Zabern Affair of 1913

Zabern Affair of 1913

 

a clash between the German military authorities and the residents of the Alsatian town of Zabern (now Saverne), which had been annexed by Germany in 1871.

The Zabern affair revealed the strong dissatisfaction of the town’s inhabitants with the policy of forced prussianization. The immediate cause of the clash, which occurred on Nov. 7, 1913, was a German officer’s insulting the national feelings of the people. In response to repressive measures taken by the military authorities against the angry citizens of Zabern, protest demonstrations were held in Alsace; the Landtag of Alsace-Lorraine declared its protest as well in January 1914. On Dec. 4, 1913, the German Reichstag, by a vote of 293 to 54, reprimanded the imperial chancellor, T. von Bethmann-Hollweg, who had defended the military authorities. The Zabern affair and the events associated with it reflected the severe political crisis that had developed in Germany.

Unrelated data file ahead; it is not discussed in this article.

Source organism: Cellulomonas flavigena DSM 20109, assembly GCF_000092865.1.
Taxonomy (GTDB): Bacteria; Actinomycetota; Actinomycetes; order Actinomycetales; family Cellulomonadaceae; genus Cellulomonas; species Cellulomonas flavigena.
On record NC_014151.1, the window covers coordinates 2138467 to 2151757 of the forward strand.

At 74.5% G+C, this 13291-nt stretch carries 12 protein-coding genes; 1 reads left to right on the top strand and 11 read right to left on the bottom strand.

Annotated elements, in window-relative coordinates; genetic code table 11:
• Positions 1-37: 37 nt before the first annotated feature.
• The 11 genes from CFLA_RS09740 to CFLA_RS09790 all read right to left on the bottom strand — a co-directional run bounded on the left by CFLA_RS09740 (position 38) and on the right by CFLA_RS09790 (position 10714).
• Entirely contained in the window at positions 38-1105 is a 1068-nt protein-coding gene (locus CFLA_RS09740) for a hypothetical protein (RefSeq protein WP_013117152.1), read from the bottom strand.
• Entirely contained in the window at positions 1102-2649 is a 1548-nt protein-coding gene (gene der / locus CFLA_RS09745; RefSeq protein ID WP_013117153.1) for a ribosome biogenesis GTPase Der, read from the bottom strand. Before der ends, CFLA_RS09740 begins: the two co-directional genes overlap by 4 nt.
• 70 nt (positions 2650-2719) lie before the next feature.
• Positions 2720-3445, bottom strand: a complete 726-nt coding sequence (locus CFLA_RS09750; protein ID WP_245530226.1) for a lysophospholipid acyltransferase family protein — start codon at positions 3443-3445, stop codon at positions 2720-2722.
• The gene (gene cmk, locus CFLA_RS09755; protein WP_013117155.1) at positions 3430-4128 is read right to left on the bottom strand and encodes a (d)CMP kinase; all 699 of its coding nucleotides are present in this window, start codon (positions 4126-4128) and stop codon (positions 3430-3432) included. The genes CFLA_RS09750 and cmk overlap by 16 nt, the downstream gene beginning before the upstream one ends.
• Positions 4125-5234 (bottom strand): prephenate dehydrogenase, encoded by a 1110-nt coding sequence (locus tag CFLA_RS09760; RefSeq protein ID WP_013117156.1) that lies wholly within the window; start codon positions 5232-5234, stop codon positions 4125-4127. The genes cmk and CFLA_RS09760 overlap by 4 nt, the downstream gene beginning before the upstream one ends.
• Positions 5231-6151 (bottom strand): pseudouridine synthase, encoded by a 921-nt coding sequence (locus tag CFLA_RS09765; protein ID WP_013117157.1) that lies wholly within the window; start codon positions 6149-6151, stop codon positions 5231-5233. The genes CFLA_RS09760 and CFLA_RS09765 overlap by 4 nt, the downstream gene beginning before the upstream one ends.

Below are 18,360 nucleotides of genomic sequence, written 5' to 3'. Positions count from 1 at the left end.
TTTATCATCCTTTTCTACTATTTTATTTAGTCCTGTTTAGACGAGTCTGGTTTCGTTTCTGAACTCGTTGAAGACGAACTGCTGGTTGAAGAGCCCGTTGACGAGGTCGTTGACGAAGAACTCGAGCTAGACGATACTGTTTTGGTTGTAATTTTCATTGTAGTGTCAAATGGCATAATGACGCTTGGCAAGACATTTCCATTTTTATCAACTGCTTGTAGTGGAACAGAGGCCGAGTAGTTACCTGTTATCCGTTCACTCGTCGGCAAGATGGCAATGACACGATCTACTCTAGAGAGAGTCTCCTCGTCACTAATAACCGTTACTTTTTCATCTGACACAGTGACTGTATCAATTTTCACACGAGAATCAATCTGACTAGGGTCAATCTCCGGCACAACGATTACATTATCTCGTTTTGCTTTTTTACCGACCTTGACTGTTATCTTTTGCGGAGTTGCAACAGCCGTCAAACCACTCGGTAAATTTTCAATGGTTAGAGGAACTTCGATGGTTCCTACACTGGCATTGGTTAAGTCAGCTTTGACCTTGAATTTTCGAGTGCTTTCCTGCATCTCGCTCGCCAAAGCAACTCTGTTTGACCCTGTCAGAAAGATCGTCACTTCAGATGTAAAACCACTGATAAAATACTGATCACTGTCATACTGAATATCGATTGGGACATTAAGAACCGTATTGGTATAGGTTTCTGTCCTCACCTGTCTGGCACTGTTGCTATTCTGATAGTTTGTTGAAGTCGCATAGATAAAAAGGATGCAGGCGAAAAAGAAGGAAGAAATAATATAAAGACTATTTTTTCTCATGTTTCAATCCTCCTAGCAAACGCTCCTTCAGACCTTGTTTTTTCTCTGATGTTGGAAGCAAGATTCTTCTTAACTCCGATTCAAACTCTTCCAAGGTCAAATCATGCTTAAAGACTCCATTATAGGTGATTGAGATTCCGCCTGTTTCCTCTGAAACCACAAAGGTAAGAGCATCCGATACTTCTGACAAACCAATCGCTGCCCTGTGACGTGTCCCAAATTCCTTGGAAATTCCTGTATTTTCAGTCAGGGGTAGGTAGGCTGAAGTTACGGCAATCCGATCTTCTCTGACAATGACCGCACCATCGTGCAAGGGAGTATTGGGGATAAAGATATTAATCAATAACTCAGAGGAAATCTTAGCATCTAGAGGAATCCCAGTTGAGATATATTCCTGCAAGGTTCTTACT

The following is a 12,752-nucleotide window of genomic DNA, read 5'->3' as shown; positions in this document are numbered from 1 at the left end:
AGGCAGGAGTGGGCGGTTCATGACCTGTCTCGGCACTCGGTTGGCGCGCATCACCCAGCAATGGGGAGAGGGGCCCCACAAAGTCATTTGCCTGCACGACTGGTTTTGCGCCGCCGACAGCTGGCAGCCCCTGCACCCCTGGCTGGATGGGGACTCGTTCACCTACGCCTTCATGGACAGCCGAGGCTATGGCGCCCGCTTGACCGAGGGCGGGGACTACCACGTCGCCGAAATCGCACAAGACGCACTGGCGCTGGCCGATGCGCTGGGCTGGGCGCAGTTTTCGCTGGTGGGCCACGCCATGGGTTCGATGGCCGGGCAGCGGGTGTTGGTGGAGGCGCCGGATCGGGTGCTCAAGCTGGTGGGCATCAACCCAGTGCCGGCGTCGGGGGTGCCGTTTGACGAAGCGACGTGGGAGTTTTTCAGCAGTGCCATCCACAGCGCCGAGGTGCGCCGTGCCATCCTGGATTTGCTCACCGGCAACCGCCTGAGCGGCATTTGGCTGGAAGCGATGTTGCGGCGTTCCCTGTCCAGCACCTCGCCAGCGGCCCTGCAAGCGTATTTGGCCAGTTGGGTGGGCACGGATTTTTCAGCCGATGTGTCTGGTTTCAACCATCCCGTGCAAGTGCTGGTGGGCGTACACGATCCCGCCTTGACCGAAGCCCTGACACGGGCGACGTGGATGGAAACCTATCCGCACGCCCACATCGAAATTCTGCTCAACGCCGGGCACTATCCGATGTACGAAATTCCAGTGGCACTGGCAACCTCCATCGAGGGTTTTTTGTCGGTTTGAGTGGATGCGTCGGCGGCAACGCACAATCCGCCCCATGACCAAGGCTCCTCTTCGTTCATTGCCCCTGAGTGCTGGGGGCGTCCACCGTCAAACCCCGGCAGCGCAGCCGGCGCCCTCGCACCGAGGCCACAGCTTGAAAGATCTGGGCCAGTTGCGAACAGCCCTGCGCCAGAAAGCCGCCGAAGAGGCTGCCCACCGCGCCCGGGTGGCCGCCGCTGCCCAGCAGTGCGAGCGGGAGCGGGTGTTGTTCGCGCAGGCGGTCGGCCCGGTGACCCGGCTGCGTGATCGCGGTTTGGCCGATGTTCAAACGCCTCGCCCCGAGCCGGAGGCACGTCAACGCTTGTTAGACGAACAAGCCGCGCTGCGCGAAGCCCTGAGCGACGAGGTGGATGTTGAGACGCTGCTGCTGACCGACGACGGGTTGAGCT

REFERENCE

Lenin, V. I. “Tsabern.” Poln. sobr. soch., 5th ed., vol. 24.
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